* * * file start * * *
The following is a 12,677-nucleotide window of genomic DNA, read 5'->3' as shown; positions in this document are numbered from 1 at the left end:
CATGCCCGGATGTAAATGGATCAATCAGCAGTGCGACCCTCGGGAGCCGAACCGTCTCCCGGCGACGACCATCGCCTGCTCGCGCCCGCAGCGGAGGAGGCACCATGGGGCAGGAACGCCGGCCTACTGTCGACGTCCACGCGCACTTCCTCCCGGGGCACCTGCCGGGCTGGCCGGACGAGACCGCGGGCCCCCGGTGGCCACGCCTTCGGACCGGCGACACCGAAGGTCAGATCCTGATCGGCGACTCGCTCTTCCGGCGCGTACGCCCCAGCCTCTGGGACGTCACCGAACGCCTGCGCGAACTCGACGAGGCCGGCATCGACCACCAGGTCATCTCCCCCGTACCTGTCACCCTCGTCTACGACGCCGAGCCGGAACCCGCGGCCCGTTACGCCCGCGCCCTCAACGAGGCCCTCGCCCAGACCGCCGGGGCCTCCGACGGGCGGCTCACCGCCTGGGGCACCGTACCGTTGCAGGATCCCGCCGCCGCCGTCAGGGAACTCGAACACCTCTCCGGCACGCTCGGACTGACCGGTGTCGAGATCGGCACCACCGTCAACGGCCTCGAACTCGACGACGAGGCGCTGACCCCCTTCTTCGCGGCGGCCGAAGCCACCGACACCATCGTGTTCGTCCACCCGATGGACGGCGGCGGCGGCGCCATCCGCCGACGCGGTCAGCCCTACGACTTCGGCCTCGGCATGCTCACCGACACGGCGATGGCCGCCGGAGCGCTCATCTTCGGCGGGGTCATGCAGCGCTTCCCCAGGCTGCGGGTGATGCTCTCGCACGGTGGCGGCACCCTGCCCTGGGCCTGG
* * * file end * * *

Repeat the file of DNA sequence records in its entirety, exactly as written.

The following is a 12,677-nucleotide window of genomic DNA, read 5'->3' as shown; positions in this document are numbered from 1 at the left end:
CATGCCCGGATGTAAATGGATCAATCAGCAGTGCGACCCTCGGGAGCCGAACCGTCTCCCGGCGACGACCATCGCCTGCTCGCGCCCGCAGCGGAGGAGGCACCATGGGGCAGGAACGCCGGCCTACTGTCGACGTCCACGCGCACTTCCTCCCGGGGCACCTGCCGGGCTGGCCGGACGAGACCGCGGGCCCCCGGTGGCCACGCCTTCGGACCGGCGACACCGAAGGTCAGATCCTGATCGGCGACTCGCTCTTCCGGCGCGTACGCCCCAGCCTCTGGGACGTCACCGAACGCCTGCGCGAACTCGACGAGGCCGGCATCGACCACCAGGTCATCTCCCCCGTACCTGTCACCCTCGTCTACGACGCCGAGCCGGAACCCGCGGCCCGTTACGCCCGCGCCCTCAACGAGGCCCTCGCCCAGACCGCCGGGGCCTCCGACGGGCGGCTCACCGCCTGGGGCACCGTACCGTTGCAGGATCCCGCCGCCGCCGTCAGGGAACTCGAACACCTCTCCGGCACGCTCGGACTGACCGGTGTCGAGATCGGCACCACCGTCAACGGCCTCGAACTCGACGACGAGGCGCTGACCCCCTTCTTCGCGGCGGCCGAAGCCACCGACACCATCGTGTTCGTCCACCCGATGGACGGCGGCGGCGGCGCCATCCGCCGACGCGGTCAGCCCTACGACTTCGGCCTCGGCATGCTCACCGACACGGCGATGGCCGCCGGAGCGCTCATCTTCGGCGGGGTCATGCAGCGCTTCCCCAGGCTGCGGGTGATGCTCTCGCACGGTGGCGGCACCCTGCCCTGGGCCTGG